falsettosI previously discussed it here, where I got carried away talking about some of ways it addresses gender roles. Look, this musical was basically made for queer musical and literary nerds. (I admit I am not Jewish, and when I watched it with a friend of mine who is, he pointed out a lot of little jokes and references that had gone completely over my head.) It’s intensely character-focused, using repetition and motifs like games/sports and cooking to show how strict gender roles and homophobia are affecting everyone. (It’s all sung-through.) Some lines from Act I (originally written and performed in 1981) are mirrored in Act II (from 1990, before the two were combined for the originally 1992 Broadway production), displaying character development. The set changes to express the state of the family. Serious issues and real-life history are handled head-on, while other scenes feature more abstract caricatures of masculinity. And did I mention the harmonies are lovely? The soundtrack is basically filled with bops and tear-inducing ballads.

It makes me laugh, it makes me cry, but ultimately it just fills me with hope and happiness at how much this family went through and grew together.

Favorite Songs: …I have to choose? Fine. “Four Jews in a Room Bitching,” “This Had Better Come to a Stop,” “I’m Breaking Down,” “Jason’s Therapy, ” “The Chess Game,” “The Games I Play,” “I Never Wanted to Love You,” “Father to Son,” “Falsettoland/About Time,” “The Baseball Game,” “A Day in Falsettoland,” “Everyone Hates His Parents,” “What More Can I Say?”, “Something Bad is Happening,” “Holding to the Ground,” “Unlikely Lovers,” “You Gotta Die Sometime,” and “What Would I Do?”…yeah, look, this was hard, but there’s 34 songs so I narrowed it down, right?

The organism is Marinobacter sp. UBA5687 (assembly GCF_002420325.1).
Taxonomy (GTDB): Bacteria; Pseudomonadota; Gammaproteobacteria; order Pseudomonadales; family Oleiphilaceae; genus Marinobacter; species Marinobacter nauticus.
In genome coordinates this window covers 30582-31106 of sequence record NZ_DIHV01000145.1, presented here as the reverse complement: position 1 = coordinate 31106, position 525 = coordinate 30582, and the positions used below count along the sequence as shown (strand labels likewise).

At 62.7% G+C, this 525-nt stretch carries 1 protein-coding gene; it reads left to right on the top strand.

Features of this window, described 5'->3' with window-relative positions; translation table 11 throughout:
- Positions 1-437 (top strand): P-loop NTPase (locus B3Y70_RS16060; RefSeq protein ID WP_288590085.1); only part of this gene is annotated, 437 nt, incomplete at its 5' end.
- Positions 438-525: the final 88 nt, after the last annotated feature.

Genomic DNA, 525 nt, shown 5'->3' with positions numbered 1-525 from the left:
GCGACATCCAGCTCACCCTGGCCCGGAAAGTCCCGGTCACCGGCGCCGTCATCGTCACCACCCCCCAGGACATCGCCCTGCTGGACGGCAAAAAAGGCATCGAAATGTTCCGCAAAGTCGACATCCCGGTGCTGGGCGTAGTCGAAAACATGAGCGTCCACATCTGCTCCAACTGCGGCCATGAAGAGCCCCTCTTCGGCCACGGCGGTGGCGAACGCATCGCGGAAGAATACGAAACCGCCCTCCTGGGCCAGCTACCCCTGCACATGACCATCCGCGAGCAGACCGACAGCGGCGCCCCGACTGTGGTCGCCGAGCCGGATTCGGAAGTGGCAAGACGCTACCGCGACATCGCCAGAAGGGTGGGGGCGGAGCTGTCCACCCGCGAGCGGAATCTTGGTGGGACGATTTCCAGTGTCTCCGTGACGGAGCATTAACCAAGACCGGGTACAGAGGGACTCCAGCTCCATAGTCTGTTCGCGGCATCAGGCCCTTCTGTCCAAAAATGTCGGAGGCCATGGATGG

Something Rotten! (Music & Lyrics by Wayne and Karey Kirkpatrick, Book by Karey Kirkpatrick and John O’Farrell)

something rottenI really discovered this last year, but I saw the tour over the summer (with Adam Pascal aka Roger from RENT as Shakespeare!) and it the soundtrack has now become a staple in my family. “Welcome to the Renaissance” has been such an earworm, and I returned to it frequently this semester as I studied many of the poets and playwrights mentioned in the song. Basically, the show is a humorous interpretation of Shakespeare (represented as a rock star, performing some of his famous poetry in rock anthem style) by focusing on his rivals who get a soothsayer to tell them what Shakespeare’s next play will be, except they get it mixed up with musicals and breakfast food (“Omlette…Ham…Danish”). While I do prefer more emotionally intense musicals, this was basically made for both the musical and English geek in me. There are so many references to various musicals and Shakespeare plays! And I’m sure I’ll use some of these songs in my own classroom for fun.

Favorites: “Welcome to the Renaissance,” “God, I Hate Shakespeare,” “Will Power,” “A Musical,” “Hard to be the Bard.”